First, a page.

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Documentary puts focus on Mennonites and farming

By: Jordan Ross

Posted: 04/16/2018 10:00 AM

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Film director Paul Plett of Ode Productions, seen here in Landmark last weekend, will screen his Mennonite farming documentary, Seven Points on Earth, at Mennonite Heritage Village next Thursday, April 19.

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Film director Paul Plett of Ode Productions, seen here in Landmark last weekend, will screen his Mennonite farming documentary, Seven Points on Earth, at Mennonite Heritage Village next Thursday, April 19.

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For Paul Plett, tilling the soil feeds the imagination.

The documentary filmmaker, who hails from Landmark, said travelling the globe to learn more about Mennonite farmers not only underlined the importance of agriculture, but also offered an opportunity to explore larger questions of culture and identity.

Soon a local audience can ponder those same questions when Plett brings Seven Points on Earth to Steinbach for a screening at Mennonite Heritage Village next Thursday, April 19 at 7 p.m.

Co-producer Royden Loewen, chair of Mennonite Studies at the University of Winnipeg, will also be on hand for the screening.

The hour-long film whisks viewers to seven locations where Mennonite farmers faithfully plow the earth: Manitoba, Iowa, Bolivia, the Netherlands, Zimbabwe, Siberia, and Indonesia. Farming methods, history, food, and faith are examined in each locale.

"Looking at the world through the perspective of the different farmers around the world, to me is important, because food is so important, and how we make and grow our food is so important," Plett said.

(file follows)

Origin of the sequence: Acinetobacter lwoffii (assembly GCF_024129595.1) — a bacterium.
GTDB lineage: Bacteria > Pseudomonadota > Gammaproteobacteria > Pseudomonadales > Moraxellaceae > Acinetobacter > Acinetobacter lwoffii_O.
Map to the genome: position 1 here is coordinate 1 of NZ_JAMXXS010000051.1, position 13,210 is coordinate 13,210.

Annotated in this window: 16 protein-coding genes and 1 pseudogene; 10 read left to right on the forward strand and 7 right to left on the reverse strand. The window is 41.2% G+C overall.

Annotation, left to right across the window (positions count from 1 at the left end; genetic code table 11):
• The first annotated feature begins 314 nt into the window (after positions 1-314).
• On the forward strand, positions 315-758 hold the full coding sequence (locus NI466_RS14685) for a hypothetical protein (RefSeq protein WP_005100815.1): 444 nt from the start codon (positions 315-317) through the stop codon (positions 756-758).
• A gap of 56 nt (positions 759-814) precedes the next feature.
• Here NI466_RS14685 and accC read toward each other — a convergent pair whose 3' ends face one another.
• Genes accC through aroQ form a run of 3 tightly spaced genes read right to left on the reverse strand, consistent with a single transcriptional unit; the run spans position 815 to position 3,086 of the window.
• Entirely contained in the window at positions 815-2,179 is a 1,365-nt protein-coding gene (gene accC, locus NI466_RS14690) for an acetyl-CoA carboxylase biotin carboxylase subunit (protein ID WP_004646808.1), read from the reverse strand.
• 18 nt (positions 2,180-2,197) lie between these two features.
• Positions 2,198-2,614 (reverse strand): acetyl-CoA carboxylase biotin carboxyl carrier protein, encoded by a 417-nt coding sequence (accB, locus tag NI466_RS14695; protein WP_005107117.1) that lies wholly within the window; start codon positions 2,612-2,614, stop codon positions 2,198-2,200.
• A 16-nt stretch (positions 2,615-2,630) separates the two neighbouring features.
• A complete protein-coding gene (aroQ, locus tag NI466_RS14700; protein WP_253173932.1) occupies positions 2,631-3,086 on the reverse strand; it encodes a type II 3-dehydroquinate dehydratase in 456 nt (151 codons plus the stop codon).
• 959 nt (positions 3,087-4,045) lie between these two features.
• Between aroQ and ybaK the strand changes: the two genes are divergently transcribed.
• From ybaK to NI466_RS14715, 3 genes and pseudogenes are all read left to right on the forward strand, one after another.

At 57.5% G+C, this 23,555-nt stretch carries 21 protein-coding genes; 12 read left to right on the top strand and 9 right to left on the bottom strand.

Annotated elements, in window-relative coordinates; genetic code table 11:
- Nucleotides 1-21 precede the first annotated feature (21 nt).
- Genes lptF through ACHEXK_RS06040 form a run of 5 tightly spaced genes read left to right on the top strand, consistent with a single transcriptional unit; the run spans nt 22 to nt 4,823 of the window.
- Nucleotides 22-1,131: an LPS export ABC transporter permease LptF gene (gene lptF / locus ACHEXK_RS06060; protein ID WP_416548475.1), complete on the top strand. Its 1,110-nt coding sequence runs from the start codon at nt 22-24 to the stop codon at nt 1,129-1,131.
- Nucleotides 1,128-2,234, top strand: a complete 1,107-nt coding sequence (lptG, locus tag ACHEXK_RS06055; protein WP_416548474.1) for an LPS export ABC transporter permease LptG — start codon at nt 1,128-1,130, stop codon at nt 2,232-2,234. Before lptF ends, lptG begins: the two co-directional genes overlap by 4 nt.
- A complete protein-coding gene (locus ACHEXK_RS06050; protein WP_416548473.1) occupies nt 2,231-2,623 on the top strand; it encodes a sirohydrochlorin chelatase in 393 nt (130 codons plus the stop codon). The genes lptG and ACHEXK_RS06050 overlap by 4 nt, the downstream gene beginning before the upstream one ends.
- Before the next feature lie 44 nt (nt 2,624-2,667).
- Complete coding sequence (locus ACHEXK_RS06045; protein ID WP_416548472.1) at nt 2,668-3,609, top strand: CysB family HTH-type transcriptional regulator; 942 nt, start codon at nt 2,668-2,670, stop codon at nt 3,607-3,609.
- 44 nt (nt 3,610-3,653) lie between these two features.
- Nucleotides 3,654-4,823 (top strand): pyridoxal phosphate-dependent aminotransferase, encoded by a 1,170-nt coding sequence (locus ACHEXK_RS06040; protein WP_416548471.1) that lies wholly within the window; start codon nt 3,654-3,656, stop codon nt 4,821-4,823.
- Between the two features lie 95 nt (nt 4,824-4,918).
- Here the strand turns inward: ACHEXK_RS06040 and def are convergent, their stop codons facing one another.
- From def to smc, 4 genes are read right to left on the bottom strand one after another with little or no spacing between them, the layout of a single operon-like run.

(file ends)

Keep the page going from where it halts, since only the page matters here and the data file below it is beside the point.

Seven Points on Earth began when he got wind of a research project, conducted by Loewen and several international counterparts, studying contemporary Mennonite communities in seven different cultures.

"I thought, ‘Why don’t we hone in and look at one farmer in each community, and use them as a microcosm for the whole community?’"

So Plett piggybacked on that project, travelling to five locations himself and hiring a film crew for Siberia and Zimbabwe.

The trips weren’t brief affairs, but in-depth visits.

"I spent a week with each of these farmers…who opened their home to me, and opened their life to me," Plett said.

"Meeting these generous, open individuals was really humbling."

A focus on farming also bridged Plett’s professional passion for global perspectives with his personal history as the son of international development workers.

His parents, Menno and Lydia Plett, started out as a farming couple who later spent many years working for Mennonite Central Committee in Africa, where they assisted farmers and refugees.

"I grew up in Zambia and Sudan, but in between we came back to Landmark," Plett, 32, explained.

Early on, his exposure to a wealth of different landscapes and a wide variety of worldviews kindled an interest in filmmaking.

"I always did love meeting different people and learning about different perspectives," he said.

Back in Landmark, he used the proceeds from a summer spent mowing lawns for a hog company to buy his first video camera.

"I thought if I could figure out a way to earn a living doing this, that would be pretty neat."

Plett went on to study at the Toronto Film School, and after graduating, founded Winnipeg-based Ode Productions.

"There’s not necessarily a roadmap on how to earn a living doing something like that, so I just went for it," he said.

Some of Plett’s first projects were promotional videos for relief and development organizations. The work took him to India, Latin America, and East Africa.

He met Bangladeshi farmers batting floods, and interviewed East African farmers trying new drought-resistant crop varieties.

As he listened, he glimpsed common concerns that existed in tension with diverse cultural expressions.

"It’s easy to look for the differences, and it’s a bit harder and exciting to look for the similarities," he said.

That conviction carried through to Seven Points on Earth. Plett said he hopes viewers push through differences in language or farming technique to discover the ways the farmers’ lives "rhyme with one another."

The documentary also strives to "highlight how relevant Mennonites are in the world today," rather than depicting them as a people frozen in time.

Plett said the film can also serve as "a beginner’s guide to Mennonites" for the unacquainted, and a vehicle for expanding the preconceptions of those only familiar with Mennonites in their corner of the world.

"As Mennonites, we’re part of a global community, and that’s kind of exciting and reassuring," he said.

Tickets to the MHV Auxiliary’s screening of Seven Points on Earth are $15 and include refreshments.

An online release is planned later this year.

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